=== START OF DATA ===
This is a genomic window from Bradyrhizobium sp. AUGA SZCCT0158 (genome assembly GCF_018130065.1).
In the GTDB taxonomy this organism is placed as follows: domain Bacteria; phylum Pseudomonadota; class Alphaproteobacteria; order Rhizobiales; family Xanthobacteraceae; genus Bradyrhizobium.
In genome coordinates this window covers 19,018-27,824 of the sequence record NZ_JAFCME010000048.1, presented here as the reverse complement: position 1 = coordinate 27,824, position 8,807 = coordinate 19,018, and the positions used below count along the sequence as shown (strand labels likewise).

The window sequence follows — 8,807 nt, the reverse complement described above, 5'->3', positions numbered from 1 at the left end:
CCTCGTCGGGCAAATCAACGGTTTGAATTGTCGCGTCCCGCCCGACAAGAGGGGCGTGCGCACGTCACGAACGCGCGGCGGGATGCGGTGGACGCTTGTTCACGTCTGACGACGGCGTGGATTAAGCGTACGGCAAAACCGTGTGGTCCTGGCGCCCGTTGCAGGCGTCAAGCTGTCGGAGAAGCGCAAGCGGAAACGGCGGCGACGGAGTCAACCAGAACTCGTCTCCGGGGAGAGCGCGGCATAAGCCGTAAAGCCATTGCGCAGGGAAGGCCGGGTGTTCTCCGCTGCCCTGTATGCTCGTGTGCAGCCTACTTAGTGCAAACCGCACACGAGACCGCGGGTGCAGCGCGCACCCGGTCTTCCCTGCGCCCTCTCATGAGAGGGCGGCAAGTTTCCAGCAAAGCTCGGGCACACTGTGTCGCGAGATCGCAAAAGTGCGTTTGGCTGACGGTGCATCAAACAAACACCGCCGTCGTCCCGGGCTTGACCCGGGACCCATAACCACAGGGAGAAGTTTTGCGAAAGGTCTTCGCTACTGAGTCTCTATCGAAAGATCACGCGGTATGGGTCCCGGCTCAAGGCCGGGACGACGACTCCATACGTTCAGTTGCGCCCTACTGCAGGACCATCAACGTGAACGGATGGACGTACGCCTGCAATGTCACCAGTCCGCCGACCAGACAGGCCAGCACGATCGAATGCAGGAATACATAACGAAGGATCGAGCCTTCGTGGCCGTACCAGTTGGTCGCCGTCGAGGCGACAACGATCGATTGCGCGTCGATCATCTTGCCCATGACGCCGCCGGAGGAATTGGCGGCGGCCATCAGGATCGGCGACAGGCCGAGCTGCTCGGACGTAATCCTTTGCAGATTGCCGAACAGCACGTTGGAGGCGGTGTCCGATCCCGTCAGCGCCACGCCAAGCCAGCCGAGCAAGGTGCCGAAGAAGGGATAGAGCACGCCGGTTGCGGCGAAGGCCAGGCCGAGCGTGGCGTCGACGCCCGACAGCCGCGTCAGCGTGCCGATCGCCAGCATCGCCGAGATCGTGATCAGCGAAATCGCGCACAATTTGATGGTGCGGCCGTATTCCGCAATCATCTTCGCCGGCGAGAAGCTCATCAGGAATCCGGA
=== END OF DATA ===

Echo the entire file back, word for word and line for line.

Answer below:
This is a genomic window from Bradyrhizobium sp. AUGA SZCCT0158 (genome assembly GCF_018130065.1).
In the GTDB taxonomy this organism is placed as follows: domain Bacteria; phylum Pseudomonadota; class Alphaproteobacteria; order Rhizobiales; family Xanthobacteraceae; genus Bradyrhizobium.
In genome coordinates this window covers 19,018-27,824 of the sequence record NZ_JAFCME010000048.1, presented here as the reverse complement: position 1 = coordinate 27,824, position 8,807 = coordinate 19,018, and the positions used below count along the sequence as shown (strand labels likewise).

The window sequence follows — 8,807 nt, the reverse complement described above, 5'->3', positions numbered from 1 at the left end:
CCTCGTCGGGCAAATCAACGGTTTGAATTGTCGCGTCCCGCCCGACAAGAGGGGCGTGCGCACGTCACGAACGCGCGGCGGGATGCGGTGGACGCTTGTTCACGTCTGACGACGGCGTGGATTAAGCGTACGGCAAAACCGTGTGGTCCTGGCGCCCGTTGCAGGCGTCAAGCTGTCGGAGAAGCGCAAGCGGAAACGGCGGCGACGGAGTCAACCAGAACTCGTCTCCGGGGAGAGCGCGGCATAAGCCGTAAAGCCATTGCGCAGGGAAGGCCGGGTGTTCTCCGCTGCCCTGTATGCTCGTGTGCAGCCTACTTAGTGCAAACCGCACACGAGACCGCGGGTGCAGCGCGCACCCGGTCTTCCCTGCGCCCTCTCATGAGAGGGCGGCAAGTTTCCAGCAAAGCTCGGGCACACTGTGTCGCGAGATCGCAAAAGTGCGTTTGGCTGACGGTGCATCAAACAAACACCGCCGTCGTCCCGGGCTTGACCCGGGACCCATAACCACAGGGAGAAGTTTTGCGAAAGGTCTTCGCTACTGAGTCTCTATCGAAAGATCACGCGGTATGGGTCCCGGCTCAAGGCCGGGACGACGACTCCATACGTTCAGTTGCGCCCTACTGCAGGACCATCAACGTGAACGGATGGACGTACGCCTGCAATGTCACCAGTCCGCCGACCAGACAGGCCAGCACGATCGAATGCAGGAATACATAACGAAGGATCGAGCCTTCGTGGCCGTACCAGTTGGTCGCCGTCGAGGCGACAACGATCGATTGCGCGTCGATCATCTTGCCCATGACGCCGCCGGAGGAATTGGCGGCGGCCATCAGGATCGGCGACAGGCCGAGCTGCTCGGACGTAATCCTTTGCAGATTGCCGAACAGCACGTTGGAGGCGGTGTCCGATCCCGTCAGCGCCACGCCAAGCCAGCCGAGCAAGGTGCCGAAGAAGGGATAGAGCACGCCGGTTGCGGCGAAGGCCAGGCCGAGCGTGGCGTCGACGCCCGACAGCCGCGTCAGCGTGCCGATCGCCAGCATCGCCGAGATCGTGATCAGCGAAATCGCGCACAATTTGATGGTGCGGCCGTATTCCGCAATCATCTTCGCCGGCGAGAAGCTCATCAGGAATCCGGA